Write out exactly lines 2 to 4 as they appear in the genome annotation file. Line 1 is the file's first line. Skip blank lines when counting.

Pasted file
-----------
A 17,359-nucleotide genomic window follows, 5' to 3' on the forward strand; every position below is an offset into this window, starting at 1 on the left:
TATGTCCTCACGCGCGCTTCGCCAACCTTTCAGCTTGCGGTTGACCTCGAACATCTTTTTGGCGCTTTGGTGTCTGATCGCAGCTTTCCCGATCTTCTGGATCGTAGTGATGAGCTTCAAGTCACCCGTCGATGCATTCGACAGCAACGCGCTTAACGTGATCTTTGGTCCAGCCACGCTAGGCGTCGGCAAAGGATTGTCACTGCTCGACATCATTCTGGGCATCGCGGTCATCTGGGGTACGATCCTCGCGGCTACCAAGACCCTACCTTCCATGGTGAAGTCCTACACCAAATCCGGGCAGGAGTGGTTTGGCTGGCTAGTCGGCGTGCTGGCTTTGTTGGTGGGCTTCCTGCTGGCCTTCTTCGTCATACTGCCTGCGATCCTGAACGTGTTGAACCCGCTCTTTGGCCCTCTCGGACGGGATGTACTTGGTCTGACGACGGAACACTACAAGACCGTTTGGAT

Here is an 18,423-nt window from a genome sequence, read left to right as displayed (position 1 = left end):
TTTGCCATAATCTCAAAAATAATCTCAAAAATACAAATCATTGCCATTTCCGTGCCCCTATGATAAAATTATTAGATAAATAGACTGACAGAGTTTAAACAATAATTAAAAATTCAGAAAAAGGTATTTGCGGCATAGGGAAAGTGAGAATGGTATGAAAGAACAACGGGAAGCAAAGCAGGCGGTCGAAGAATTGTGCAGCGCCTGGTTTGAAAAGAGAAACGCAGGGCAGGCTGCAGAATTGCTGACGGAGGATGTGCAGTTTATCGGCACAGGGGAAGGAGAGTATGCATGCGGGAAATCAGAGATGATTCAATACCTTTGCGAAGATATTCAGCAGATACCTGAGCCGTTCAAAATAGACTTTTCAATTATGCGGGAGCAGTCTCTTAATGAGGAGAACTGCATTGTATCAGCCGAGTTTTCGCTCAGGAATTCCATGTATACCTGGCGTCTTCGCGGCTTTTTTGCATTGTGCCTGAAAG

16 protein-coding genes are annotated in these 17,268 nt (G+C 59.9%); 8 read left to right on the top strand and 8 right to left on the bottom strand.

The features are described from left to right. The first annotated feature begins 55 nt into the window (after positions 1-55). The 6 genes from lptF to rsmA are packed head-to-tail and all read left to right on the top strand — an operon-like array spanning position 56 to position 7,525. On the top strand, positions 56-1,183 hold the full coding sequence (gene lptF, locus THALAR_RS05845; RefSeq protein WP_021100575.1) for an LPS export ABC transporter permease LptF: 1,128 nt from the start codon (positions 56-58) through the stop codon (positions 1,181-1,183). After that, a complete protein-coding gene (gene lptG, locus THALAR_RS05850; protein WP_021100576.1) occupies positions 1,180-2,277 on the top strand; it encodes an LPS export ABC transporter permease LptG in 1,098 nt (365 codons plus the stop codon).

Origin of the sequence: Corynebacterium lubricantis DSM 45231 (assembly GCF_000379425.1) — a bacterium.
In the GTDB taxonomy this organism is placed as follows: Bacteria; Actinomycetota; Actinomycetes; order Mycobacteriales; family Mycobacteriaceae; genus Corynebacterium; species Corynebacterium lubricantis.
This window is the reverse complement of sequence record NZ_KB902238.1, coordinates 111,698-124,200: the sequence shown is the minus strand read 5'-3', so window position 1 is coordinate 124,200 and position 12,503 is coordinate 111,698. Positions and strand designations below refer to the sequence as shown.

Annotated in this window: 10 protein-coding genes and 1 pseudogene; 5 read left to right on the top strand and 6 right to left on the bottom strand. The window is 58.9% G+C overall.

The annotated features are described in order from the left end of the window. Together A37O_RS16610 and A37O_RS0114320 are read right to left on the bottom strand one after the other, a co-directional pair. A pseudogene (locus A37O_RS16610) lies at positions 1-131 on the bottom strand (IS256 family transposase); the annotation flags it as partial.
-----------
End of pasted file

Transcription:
TATGTCCTCACGCGCGCTTCGCCAACCTTTCAGCTTGCGGTTGACCTCGAACATCTTTTTGGCGCTTTGGTGTCTGATCGCAGCTTTCCCGATCTTCTGGATCGTAGTGATGAGCTTCAAGTCACCCGTCGATGCATTCGACAGCAACGCGCTTAACGTGATCTTTGGTCCAGCCACGCTAGGCGTCGGCAAAGGATTGTCACTGCTCGACATCATTCTGGGCATCGCGGTCATCTGGGGTACGATCCTCGCGGCTACCAAGACCCTACCTTCCATGGTGAAGTCCTACACCAAATCCGGGCAGGAGTGGTTTGGCTGGCTAGTCGGCGTGCTGGCTTTGTTGGTGGGCTTCCTGCTGGCCTTCTTCGTCATACTGCCTGCGATCCTGAACGTGTTGAACCCGCTCTTTGGCCCTCTCGGACGGGATGTACTTGGTCTGACGACGGAACACTACAAGACCGTTTGGAT

Here is an 18,423-nt window from a genome sequence, read left to right as displayed (position 1 = left end):
TTTGCCATAATCTCAAAAATAATCTCAAAAATACAAATCATTGCCATTTCCGTGCCCCTATGATAAAATTATTAGATAAATAGACTGACAGAGTTTAAACAATAATTAAAAATTCAGAAAAAGGTATTTGCGGCATAGGGAAAGTGAGAATGGTATGAAAGAACAACGGGAAGCAAAGCAGGCGGTCGAAGAATTGTGCAGCGCCTGGTTTGAAAAGAGAAACGCAGGGCAGGCTGCAGAATTGCTGACGGAGGATGTGCAGTTTATCGGCACAGGGGAAGGAGAGTATGCATGCGGGAAATCAGAGATGATTCAATACCTTTGCGAAGATATTCAGCAGATACCTGAGCCGTTCAAAATAGACTTTTCAATTATGCGGGAGCAGTCTCTTAATGAGGAGAACTGCATTGTATCAGCCGAGTTTTCGCTCAGGAATTCCATGTATACCTGGCGTCTTCGCGGCTTTTTTGCATTGTGCCTGAAAG